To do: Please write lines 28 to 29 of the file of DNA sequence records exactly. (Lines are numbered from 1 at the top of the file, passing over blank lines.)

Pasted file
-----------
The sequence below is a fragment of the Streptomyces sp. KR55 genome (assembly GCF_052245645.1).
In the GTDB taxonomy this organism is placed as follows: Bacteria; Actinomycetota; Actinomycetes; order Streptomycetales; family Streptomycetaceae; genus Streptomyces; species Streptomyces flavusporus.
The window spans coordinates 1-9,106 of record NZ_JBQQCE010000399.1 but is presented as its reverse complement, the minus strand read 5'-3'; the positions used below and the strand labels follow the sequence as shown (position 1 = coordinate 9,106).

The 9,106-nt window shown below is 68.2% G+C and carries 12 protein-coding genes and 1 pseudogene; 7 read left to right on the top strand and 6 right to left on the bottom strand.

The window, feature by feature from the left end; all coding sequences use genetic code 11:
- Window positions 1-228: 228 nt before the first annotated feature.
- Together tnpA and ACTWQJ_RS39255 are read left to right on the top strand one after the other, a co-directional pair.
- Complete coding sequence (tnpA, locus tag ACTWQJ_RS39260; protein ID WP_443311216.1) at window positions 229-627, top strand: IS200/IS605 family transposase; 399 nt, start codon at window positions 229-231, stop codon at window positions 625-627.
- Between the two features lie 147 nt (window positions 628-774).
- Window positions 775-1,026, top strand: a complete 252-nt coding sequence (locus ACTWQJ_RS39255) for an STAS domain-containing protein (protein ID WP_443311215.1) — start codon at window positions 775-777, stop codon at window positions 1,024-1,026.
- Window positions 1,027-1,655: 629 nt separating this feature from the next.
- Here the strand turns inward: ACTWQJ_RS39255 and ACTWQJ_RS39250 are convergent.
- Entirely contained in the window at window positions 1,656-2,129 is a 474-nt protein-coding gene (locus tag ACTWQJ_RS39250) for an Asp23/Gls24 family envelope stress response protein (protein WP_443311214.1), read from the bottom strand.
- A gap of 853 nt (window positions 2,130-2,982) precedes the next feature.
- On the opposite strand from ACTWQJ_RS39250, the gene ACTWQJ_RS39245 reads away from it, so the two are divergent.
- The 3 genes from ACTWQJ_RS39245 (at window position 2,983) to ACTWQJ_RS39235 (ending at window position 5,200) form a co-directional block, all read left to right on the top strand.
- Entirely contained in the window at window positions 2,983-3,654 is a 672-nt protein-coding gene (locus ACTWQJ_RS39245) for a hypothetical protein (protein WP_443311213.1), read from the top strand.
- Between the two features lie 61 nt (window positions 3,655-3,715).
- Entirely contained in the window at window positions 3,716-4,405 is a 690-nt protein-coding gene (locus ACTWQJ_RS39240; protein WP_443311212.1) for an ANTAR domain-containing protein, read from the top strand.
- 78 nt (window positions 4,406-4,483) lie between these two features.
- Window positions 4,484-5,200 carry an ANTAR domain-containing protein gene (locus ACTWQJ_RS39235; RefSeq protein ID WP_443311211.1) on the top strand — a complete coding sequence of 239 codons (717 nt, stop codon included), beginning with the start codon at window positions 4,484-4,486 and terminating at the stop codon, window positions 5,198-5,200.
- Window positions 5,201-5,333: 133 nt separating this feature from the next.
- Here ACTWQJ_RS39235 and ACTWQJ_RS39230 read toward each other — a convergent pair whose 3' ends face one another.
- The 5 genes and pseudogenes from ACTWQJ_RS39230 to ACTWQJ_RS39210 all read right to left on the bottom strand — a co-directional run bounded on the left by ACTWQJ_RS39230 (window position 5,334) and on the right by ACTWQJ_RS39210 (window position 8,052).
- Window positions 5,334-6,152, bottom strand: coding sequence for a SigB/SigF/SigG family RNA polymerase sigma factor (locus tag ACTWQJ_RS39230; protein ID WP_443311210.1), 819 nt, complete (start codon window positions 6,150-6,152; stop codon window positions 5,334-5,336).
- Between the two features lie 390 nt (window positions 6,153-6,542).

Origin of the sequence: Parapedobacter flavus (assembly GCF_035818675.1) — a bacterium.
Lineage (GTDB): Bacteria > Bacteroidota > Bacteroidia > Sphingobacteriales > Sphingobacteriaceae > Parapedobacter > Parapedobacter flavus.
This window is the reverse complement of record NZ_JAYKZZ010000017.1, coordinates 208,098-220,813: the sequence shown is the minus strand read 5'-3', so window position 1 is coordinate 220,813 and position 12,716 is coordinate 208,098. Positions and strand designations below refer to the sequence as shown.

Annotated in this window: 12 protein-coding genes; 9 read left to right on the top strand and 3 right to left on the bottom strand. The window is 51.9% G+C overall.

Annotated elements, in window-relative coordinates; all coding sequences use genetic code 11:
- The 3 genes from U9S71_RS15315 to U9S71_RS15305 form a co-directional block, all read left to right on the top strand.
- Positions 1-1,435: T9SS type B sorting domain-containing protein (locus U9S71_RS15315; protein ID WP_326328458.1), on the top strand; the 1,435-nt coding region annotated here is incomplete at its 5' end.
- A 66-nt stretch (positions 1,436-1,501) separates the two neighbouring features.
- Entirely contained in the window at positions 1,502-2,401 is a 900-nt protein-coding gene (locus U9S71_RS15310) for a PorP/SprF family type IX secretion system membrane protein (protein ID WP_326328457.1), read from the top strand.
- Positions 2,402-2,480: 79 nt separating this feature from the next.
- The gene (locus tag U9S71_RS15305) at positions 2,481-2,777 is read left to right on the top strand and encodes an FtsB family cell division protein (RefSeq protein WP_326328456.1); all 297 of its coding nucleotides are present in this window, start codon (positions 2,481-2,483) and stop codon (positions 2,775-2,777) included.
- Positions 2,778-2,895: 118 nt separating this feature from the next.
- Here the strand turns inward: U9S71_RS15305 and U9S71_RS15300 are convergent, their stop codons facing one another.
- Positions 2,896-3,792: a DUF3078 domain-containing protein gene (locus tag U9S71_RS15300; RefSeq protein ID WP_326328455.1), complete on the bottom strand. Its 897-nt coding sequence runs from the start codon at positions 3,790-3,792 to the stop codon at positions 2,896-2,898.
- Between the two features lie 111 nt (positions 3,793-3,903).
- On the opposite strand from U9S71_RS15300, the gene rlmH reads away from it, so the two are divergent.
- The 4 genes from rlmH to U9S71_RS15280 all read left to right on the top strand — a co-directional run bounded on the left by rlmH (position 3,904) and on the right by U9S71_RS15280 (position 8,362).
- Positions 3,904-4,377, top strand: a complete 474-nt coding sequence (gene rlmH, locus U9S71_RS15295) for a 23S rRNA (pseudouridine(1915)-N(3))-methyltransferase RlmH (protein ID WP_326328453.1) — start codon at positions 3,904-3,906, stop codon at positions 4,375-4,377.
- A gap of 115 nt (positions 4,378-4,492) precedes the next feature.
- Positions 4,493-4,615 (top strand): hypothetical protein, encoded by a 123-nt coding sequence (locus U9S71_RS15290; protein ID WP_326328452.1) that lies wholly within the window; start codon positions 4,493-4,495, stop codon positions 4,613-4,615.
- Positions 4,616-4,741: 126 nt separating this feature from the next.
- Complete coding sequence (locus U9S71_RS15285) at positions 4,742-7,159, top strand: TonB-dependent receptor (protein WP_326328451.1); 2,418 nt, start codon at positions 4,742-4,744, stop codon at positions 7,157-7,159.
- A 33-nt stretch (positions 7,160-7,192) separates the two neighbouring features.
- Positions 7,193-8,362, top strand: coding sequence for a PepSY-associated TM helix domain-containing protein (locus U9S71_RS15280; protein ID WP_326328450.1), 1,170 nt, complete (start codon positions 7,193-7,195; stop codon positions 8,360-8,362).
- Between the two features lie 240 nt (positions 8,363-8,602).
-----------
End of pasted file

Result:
Lineage (GTDB): Bacteria > Bacteroidota > Bacteroidia > Sphingobacteriales > Sphingobacteriaceae > Parapedobacter > Parapedobacter flavus.
This window is the reverse complement of record NZ_JAYKZZ010000017.1, coordinates 208,098-220,813: the sequence shown is the minus strand read 5'-3', so window position 1 is coordinate 220,813 and position 12,716 is coordinate 208,098. Positions and strand designations below refer to the sequence as shown.